On May 18, 2015, Kimberly Howard, as Executrix of the Estate of Emma Jean Hall (the Estate), filed suit in Magoffin Circuit Court against Big Sandy Area Development District, Inc. The Estate asserted various civil claims based upon Big Sandy's provision of homecare services to its decedent from 2004 until May 21, 2014, alleging in sum that Big Sandy's provision of homecare services to Hall was negligent and was a substantial factor in bringing about Hall's death. In this respect, the Estate's arguments focused upon the fact that when Big Sandy's aides visited twice per week, one of the tasks Hall typically asked them to perform for her was assisting her with bathing. The Estate postulated that if the visiting aides had bathed Hall in a non-negligent fashion, Hall's bedsore would not have formed, or would have been detected earlier with fewer ill consequences.

         Following a period of discovery and two motions for summary judgment from Big Sandy, however, the circuit court dismissed the Estate's action on several bases. Namely, it concluded Big Sandy was entitled to governmental immunity from suit; the Estate had failed to demonstrate the nature of the applicable duty or standard of care Big Sandy had owed to its decedent; and, that the Estate had failed to demonstrate any action or inaction from Big Sandy had proximately caused or could have prevented Hall's bedsore and resulting death. This appeal followed.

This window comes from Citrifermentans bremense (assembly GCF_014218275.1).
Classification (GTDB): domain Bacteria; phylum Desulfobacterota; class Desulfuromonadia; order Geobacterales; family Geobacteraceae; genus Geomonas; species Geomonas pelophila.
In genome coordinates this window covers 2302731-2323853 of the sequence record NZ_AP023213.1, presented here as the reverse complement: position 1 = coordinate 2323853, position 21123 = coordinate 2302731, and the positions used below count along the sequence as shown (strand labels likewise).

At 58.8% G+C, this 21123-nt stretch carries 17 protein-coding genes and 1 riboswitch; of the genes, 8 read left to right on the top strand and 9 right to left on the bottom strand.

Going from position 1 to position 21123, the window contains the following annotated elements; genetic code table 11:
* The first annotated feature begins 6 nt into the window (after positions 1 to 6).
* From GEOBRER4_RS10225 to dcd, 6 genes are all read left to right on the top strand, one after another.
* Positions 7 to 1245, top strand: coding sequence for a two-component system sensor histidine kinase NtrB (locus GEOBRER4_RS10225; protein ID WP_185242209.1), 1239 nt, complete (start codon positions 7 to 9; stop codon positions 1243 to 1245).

Appellate review of a summary judgment involves only legal questions and a determination of whether a disputed material issue of fact exists. Steelvest, Inc. v. Scansteel Serv. Ctr., Inc., 807 S.W.2d 476, 483 (Ky. 1991). Therefore, we operate under a de novo standard of review with no need to defer to the trial court's decision. Davis v. Scott, 320 S.W.3d 87, 90 (Ky. 2010) (citation omitted). Likewise, whether an individual or governmental entity is entitled to immunity is a question of law reviewed de novo. Rowan County v. Sloas, 201 S.W.3d 469, 475 (Ky. 2006). Summary judgment is proper only "if the pleadings, depositions, answers to interrogatories, stipulations, and admissions on file, together with the affidavits, if any, show that there is no genuine issue as to any material fact and that the moving party is entitled to a judgment as a matter of law." Kentucky Rules of Civil Procedure (CR) 56.03. "The record must be viewed in a light most favorable to the party opposing the motion for summary judgment and all doubts are to be resolved in his favor." Steelvest, 807 S.W.2d at 480.

         With that in mind, the focus of our opinion is upon the circuit court's conclusion that Big Sandy was entitled to governmental immunity under the circumstances presented. That issue is dispositive of this appeal. Governmental immunity is "a policy-derived offshoot of sovereign immunity" that protects government agencies and entities from civil liability. Caneyville Volunteer Fire Dep't v. Green's Motorcycle Salvage, Inc., 286 S.W.3d 790, 801 (Ky. 2009) (citing Yanero v. Davis, 65 S.W.3d 510, 519 (Ky. 2001)). Under the doctrine, "a state agency [or entity] is entitled to immunity from tort liability to the extent that it is performing a governmental, as opposed to a proprietary, function." Yanero, 65 S.W.3d at 519. In other words, immunity is a conditional status for a government agency or entity that turns on whether the agency or entity is performing an essential government function. Caneyville, 286 S.W.3d at 804.